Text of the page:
I would agree with your assessment of the weight/portablility of the DA20. However,…

    “…And to my surprise I found that it doesn’t have much more bass than the DA5. Also the sounds are less “natural” than the DA5 – less ballsy – same electronics, mostly, so I assume it has to do with the speakers – they may be more accurate at reproducing what the amp is putting out, the 5.5″ speaker on the DA5 may lack some highs. So the DA20 sounds “fizzy” and has no more low end than the DA5. It IS loud when plugged into the wall.”

    I would suggest, the main reason for lack of bass than the DA5 is when the DA20 is battery operated. I rarely play it on batteries. That is why I have not noticed a lack of bass. Still, it is perfect for practice. Thanks for commenting, Rick. 🙂

    Reply

  5. i also own the Vox DA 20 and think it’s probably one of the best SS amps out there. Unlike the other poster. I went with money in hand to purchase the Vox AD30Vt after reading all the rave reviews.Well needless to say i didn’t care for it that much. Tried the 15 watt versions and an 30Xl. Almost settled for roland cube 30 when i saw the DA 20 with it’s 2×8 stereo and gave it try. Didn’t take 10 minutes to decide. Very nice tones to be had in that box. I’ve since moved on to tubes, but i still keep a guitar plugged into it and it gets play a few times a week.

    Reply

  6. I bought my DA20 in a similar situation to Scott. I had asked the shopkeeper to pack a Roland Cube 30X. If it wasn’t for the fact that they didn’t have it in stock, I probably would not own the DA20 now. And I probably wouldn’t have made up riffs that came into existence purely due to the inspiring tone of this amp during late night jam sessions.

    Reply

  7. Hi man 😀
    I was wondering, do the effects also work for the mic when you connect it? Will the reverb also be in your voice :DDD?

    Reply

  8. Hey Mark!

    No, As far as I can see the amp effects can’t be applied to the mic input. But, it may be possible to add reverb to your voice by running your mic output through a seperate FX pedal through to the mic input of the amp. Hope this helps. 🙂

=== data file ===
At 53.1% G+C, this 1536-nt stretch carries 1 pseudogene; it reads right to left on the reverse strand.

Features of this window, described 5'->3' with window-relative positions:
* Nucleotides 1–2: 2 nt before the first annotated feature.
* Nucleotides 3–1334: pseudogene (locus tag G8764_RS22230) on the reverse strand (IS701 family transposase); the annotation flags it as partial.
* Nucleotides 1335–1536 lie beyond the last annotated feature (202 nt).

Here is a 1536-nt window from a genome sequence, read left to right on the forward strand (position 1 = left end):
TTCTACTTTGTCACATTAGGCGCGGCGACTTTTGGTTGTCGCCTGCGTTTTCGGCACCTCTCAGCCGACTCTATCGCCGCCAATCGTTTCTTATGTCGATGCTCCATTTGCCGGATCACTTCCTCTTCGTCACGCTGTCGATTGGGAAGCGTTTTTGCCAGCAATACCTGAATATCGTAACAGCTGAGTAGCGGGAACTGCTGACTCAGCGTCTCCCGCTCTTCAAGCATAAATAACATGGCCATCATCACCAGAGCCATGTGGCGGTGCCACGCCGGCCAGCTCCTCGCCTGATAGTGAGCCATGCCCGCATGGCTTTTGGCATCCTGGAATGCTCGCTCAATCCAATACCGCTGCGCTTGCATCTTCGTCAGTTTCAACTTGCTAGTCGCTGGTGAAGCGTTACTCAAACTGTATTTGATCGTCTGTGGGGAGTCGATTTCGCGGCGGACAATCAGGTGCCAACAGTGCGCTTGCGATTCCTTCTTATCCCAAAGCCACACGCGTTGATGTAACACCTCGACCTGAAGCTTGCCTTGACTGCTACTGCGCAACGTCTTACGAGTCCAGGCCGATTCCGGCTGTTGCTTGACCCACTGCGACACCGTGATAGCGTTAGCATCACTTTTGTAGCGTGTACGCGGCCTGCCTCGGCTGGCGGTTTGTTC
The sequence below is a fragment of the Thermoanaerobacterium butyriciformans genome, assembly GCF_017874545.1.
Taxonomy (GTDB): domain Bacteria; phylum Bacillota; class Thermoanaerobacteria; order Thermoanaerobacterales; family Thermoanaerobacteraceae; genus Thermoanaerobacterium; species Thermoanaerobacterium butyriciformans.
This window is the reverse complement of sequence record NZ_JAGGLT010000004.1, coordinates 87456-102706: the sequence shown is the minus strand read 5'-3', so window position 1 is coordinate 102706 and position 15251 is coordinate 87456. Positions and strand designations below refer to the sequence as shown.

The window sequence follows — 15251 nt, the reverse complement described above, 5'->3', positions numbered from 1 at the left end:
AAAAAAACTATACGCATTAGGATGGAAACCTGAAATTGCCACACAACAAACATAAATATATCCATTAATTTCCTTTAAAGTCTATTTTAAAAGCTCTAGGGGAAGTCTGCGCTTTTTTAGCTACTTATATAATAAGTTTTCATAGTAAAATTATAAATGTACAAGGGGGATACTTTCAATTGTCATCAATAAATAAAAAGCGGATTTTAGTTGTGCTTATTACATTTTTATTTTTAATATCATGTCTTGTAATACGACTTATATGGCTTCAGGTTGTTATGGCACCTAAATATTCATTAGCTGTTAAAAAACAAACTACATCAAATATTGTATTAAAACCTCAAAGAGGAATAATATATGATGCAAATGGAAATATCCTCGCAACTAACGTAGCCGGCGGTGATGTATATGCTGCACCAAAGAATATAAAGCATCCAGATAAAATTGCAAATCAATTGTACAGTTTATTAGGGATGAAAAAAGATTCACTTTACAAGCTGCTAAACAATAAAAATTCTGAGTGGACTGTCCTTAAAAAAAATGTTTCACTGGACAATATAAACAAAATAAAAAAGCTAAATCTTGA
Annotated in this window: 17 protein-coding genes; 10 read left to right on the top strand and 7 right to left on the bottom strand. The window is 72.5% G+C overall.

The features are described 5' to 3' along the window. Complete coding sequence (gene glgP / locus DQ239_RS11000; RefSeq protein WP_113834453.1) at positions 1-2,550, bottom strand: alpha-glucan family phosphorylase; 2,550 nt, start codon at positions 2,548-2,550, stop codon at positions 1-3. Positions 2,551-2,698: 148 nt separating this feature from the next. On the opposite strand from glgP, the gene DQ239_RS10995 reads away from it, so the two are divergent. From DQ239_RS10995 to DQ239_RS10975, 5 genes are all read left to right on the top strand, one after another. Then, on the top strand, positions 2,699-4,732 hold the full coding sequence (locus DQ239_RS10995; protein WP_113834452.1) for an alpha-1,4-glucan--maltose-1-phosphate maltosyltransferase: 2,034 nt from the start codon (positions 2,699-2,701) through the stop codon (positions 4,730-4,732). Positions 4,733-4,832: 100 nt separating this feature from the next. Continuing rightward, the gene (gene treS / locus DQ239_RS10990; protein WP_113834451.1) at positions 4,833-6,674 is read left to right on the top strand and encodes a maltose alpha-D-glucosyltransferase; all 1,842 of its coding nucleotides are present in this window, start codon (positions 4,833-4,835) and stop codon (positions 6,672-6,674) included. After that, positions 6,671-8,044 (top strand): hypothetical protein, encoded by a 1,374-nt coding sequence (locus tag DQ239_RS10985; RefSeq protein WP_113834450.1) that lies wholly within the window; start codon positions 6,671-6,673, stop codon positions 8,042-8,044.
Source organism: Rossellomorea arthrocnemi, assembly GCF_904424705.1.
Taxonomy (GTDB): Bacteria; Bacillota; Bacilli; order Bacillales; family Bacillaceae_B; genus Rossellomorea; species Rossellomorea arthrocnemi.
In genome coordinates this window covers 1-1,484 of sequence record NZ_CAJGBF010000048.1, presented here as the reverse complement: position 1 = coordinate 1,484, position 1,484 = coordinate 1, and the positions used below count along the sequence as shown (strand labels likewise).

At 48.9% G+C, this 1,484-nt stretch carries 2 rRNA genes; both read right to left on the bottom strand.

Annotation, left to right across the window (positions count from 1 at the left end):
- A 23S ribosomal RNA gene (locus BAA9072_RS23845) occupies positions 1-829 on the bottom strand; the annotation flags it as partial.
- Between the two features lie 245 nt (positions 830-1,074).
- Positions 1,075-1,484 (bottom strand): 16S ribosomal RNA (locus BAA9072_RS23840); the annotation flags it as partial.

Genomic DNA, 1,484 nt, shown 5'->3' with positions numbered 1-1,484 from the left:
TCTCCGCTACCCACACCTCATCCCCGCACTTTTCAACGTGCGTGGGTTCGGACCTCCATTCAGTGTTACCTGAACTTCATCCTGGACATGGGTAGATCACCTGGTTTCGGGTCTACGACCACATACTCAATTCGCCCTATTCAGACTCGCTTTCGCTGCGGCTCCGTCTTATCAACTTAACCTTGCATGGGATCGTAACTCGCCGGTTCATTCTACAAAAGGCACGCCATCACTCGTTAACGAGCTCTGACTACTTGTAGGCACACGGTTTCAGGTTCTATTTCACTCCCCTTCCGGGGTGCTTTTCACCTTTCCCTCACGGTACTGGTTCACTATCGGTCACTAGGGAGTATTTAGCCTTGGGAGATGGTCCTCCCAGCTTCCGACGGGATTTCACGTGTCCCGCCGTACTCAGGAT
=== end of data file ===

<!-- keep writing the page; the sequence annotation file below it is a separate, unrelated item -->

Reply

  9. Hi Samsen.. I have recently bought this amp and mainly using it to learn my guitar on.

    I just wanted to ask, since you have one.. What settings did you use in your video? I am trying to achieve a clean sound so that when i practice my chord work and notes, I can hear when I am making a mistake..

    I hope this doesn’t sound stupid either, bu what volume setting do you have your guitar on while you play too?

    Great review by the way! Hope to hear your comments soon..

    Eddie

    Reply

    • Hi Eddie, for a good clean tone that is less prone to distortion (as you up the gain) I find the “Clean 1” model to be good. I believe I had the gain slightly past half-way mark (12 O’ Clock) and tone knob to full in the video. As for the volume (No it is not stupid! 😀 ) in the guitar, I keep it full. I only try to vary the volume when I’m the drive models (Blues, Crunch etc) to ‘clean up’ the tone. However, you can have a lower volume if you have high output pickups that easily distort your tone.

      Oh also, owning this amp for all this time, I find that the 20W setting sounds more “fuller” to my ears while the 0.5W sounds a bit flat. So play around with it too!

      Thanks for your comment. 🙂

      Reply

  10. Hey people:
    Love my DA20. Live off grid. Use mostly .5 on battery. I Do notice low bass notes collapsing when I play my Eb (de-tuned 1/2 step) Strat on the lowest notes on the Eb (E) string. May start gigging and I want add a 12″ on stage with this amp. Any suggestions about choosing and connecting any particular speaker for this amp?
    Also, is there a way to rig up a footswitch, instead of that tap button?

    Reply

  11. I quite like this amp. Tone’s not as good as the AD30VT but then again, it runs on batteries if necessary. I’ve used it (on batteries) to go busking with a friend. He used the top part, I plugged my acoustic bass guitar into the microphone jack and it worked fine. Amazing sound for just 5W.

    I’ve never noticed the weight issue, but if you’re going to go busking and weight is really a problem for you, get a small luggage trolley.

    Reply